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Habeas, Due Process, and… Extradition?

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Monday, March 4, 2013 at 6:48 PM

One of the more interesting structural constitutional questions to emerge from the post-9/11 detention litigation has been the previously under-explored relationship between the Constitution’s Suspension and Due Process Clauses–and the extent to which they might do separate work with regard to the scope of judicial review in executive detention cases. Thus, for example, in Boumediene, Justice Kennedy . . .
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Brief for the United States in Al-Janko

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Monday, March 4, 2013 at 10:19 AM

The United States has filed its appellate brief in the case of Al-Janko v. Gates et al., a damages action brought by a former Guantanamo detainee against former government officers in their individual capacities.  (You can find more background here.)  The district court, in the person of Judge Richard Leon, had granted Al-Janko’s petition for a . . .
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The Obaydullah Cert. Petition: One More Shot for the Supreme Court…

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Friday, March 1, 2013 at 5:22 PM

Amidst all the hubbub earlier this week, we neglected to note the filing of a new cert. petition in a Guantánamo habeas case–in Obaydullah v. Obama, filed in the Supreme Court on Tuesday. Our coverage of the D.C. Circuit’s decision in Obaydullah is available here (and Wells noted the developments earlier this week in the related but distinct Rule 60(b) . . .
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What to Make of Judge Pohl’s Ruling? Letter Filings in Al-Nashiri v. MacDonald

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Friday, January 25, 2013 at 3:50 PM

What, if anything, do developments in the military commission case of United States v. al-Nashiri portend for Al-Nashiri v. MacDonald, an ongoing, civil challenge to the accused’s war crimes prosecution?  The question arises in letters filed in the civil case, one by the United States last Friday, and another by al-Nashiri’s lawyers  today. Some quick background: . . .
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On the Constitution’s Presumptive Application in the 9/11 Case

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Tuesday, January 15, 2013 at 5:31 PM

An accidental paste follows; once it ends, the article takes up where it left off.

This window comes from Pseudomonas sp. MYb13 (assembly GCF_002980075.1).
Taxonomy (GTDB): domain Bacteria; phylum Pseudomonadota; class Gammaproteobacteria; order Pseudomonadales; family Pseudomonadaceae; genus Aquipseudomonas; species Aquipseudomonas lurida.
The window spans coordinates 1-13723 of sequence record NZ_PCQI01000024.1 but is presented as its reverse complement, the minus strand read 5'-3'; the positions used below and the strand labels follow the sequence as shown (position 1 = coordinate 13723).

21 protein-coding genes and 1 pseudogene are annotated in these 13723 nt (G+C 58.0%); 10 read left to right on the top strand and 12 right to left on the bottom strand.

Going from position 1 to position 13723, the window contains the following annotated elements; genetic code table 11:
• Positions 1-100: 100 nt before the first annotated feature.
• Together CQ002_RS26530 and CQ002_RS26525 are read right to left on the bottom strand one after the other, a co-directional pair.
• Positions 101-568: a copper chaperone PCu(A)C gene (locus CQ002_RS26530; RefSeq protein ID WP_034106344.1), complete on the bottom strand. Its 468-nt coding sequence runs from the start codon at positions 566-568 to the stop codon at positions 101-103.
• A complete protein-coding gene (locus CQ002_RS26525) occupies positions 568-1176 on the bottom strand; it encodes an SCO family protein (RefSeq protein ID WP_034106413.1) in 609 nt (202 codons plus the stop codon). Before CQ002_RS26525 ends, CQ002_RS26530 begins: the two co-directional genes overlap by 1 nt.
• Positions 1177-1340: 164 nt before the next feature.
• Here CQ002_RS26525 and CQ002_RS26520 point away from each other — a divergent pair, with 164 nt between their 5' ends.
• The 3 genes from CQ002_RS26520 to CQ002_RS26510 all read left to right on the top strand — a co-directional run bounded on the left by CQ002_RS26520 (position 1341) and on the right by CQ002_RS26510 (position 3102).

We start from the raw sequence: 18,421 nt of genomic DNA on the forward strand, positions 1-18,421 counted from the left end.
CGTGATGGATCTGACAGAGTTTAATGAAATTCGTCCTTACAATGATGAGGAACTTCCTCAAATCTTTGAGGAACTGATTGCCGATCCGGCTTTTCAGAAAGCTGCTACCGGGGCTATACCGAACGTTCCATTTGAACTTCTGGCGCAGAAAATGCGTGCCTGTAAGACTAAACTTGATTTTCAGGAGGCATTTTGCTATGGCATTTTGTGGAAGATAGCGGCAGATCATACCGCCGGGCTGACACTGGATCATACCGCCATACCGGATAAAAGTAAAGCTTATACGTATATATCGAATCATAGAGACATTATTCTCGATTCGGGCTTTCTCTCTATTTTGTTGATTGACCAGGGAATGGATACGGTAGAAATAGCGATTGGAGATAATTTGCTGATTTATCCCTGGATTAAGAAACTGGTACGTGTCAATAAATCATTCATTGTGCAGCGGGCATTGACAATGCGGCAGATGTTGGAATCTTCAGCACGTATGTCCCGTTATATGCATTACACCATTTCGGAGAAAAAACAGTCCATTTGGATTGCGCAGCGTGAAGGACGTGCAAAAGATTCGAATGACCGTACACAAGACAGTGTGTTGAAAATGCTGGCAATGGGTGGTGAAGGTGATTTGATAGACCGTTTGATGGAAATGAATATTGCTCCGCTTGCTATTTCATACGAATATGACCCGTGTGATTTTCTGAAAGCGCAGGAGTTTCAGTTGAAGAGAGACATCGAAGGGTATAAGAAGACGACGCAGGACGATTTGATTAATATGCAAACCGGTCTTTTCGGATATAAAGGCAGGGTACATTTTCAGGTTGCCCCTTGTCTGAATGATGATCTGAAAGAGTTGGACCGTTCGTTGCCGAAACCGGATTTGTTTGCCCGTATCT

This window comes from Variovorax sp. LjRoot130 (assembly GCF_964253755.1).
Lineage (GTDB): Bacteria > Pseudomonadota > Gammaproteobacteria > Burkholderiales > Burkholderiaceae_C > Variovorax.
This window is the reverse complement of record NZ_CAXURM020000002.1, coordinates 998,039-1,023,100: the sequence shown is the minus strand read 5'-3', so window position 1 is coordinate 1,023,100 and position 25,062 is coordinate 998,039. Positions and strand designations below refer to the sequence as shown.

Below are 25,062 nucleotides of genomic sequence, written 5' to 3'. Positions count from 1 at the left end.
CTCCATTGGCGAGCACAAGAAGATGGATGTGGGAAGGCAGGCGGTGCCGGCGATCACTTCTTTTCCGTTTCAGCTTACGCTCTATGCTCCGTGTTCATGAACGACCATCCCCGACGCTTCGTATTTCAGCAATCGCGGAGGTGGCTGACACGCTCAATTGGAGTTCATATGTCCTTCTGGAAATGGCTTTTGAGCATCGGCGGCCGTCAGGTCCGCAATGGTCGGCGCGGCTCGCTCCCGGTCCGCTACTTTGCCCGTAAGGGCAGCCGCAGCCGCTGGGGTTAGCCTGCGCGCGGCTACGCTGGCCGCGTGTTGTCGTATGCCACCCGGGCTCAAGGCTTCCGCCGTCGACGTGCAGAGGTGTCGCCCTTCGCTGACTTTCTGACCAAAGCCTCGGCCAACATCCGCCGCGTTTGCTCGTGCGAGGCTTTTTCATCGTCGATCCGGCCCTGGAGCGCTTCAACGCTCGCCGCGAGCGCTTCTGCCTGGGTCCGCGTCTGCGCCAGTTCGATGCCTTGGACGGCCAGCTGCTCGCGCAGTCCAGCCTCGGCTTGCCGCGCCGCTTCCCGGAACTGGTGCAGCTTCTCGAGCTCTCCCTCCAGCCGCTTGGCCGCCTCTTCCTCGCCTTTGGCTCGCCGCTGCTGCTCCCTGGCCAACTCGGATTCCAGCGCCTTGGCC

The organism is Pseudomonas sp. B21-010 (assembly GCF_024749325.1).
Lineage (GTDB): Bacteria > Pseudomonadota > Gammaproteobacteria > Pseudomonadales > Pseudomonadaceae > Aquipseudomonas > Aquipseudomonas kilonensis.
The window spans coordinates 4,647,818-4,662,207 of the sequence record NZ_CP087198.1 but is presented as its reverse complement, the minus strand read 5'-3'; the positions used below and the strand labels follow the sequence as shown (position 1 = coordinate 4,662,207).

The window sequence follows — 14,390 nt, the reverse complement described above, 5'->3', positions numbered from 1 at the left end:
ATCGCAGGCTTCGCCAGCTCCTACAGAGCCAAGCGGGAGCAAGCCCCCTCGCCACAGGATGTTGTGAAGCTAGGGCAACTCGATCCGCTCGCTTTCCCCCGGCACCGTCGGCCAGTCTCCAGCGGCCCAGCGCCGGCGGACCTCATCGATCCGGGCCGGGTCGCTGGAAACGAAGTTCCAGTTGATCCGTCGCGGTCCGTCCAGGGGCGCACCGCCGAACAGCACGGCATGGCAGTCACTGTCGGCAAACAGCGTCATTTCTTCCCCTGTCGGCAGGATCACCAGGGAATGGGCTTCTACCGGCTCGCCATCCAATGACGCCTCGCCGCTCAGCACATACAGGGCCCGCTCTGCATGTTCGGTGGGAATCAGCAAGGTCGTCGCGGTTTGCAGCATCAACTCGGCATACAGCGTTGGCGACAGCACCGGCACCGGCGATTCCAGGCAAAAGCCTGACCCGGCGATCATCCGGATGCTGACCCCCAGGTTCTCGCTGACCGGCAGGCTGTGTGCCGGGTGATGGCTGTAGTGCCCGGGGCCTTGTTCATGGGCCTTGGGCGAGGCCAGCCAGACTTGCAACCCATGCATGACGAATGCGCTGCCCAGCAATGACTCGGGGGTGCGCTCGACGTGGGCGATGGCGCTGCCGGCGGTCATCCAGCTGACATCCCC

Judge James Pohl apparently has rejected the defense’s bid, in the 9/11 case, to presume (subject to rebuttal) the Constitution’s application to military commission proceedings. We don’t have the court’s order yet, but we do have this statement from James Connell III, lawyer for 9/11 accused Ammar al-Baluchi.  It provides, in full: Today, the military . . .
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Judicial Review for Enemy Fighters? Andrew Kent on the Quirin Case

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Friday, January 4, 2013 at 11:00 AM

Andrew Kent writes in with the following guest post on his fascinating new article on Ex Parte Quirin. I asked Andrew to write up this piece, after reading an earlier draft of the underlying paper for a workshop last summer that Matt and Trevor organized at Columbia Law School. I found both the history Andrew . . .
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Readings: Andrew Kent on Ex Parte Quirin

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Friday, January 4, 2013 at 8:48 AM

Andrew Kent (Fordham University School of Law) has posted a new paper to SSRN, “Judicial Review for Enemy Fighters: The Court’s Fateful Turn in Ex Parte Quirin, the Nazi Saboteur Case.”  (66 Vanderbilt Law Review 101 (2013).) Professor Kent will be guest-posting about the article, so the Readings post will be brief, but we wanted . . .
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Appellant’s Reply Brief Filed in Al-Nashiri v. MacDonald

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Saturday, December 29, 2012 at 11:05 AM

On Thursday, lawyers for Abd Al Rahim Hussein Al-Nashiri filed their reply brief in Al-Nashiri v. MacDonald, a civil case now pending before the United States Court of Appeals for the Ninth Circuit. Al-Nashiri, a defendant before the Guantanamo military commissions, had sued the commissions’ Convening Authority, retired Vice Admiral Bruce MacDonald in federal court. . . .
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District Court Rejects Interim Release of GTMO Detainee

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Wednesday, November 28, 2012 at 10:52 AM

What’s a habeas petitioner to do, if 1) current and former U.S. military officials believe that he no longer poses a significant threat, and that his law of war detention is no longer necessary; but 2) a Periodic Review Board (“PRB”) hearing—at which the petitioner could make his case for immediate release—has not yet been . . .
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Appellee Brief in Al-Nashiri v. MacDonald

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Wednesday, November 21, 2012 at 9:53 AM

Vice Admiral (Retired) Bruce MacDonald, the Convening Authority for the military commissions at Guantanamo Bay, has filed his appellate brief in Al-Nashiri v. MacDonald.  That’s the civilian court lawsuit brought by commission defendant Abd Al Rahim Hussein Al-Nashiri, and now pending before the United States Court of Appeals for the Ninth Circuit.  (The district court . . .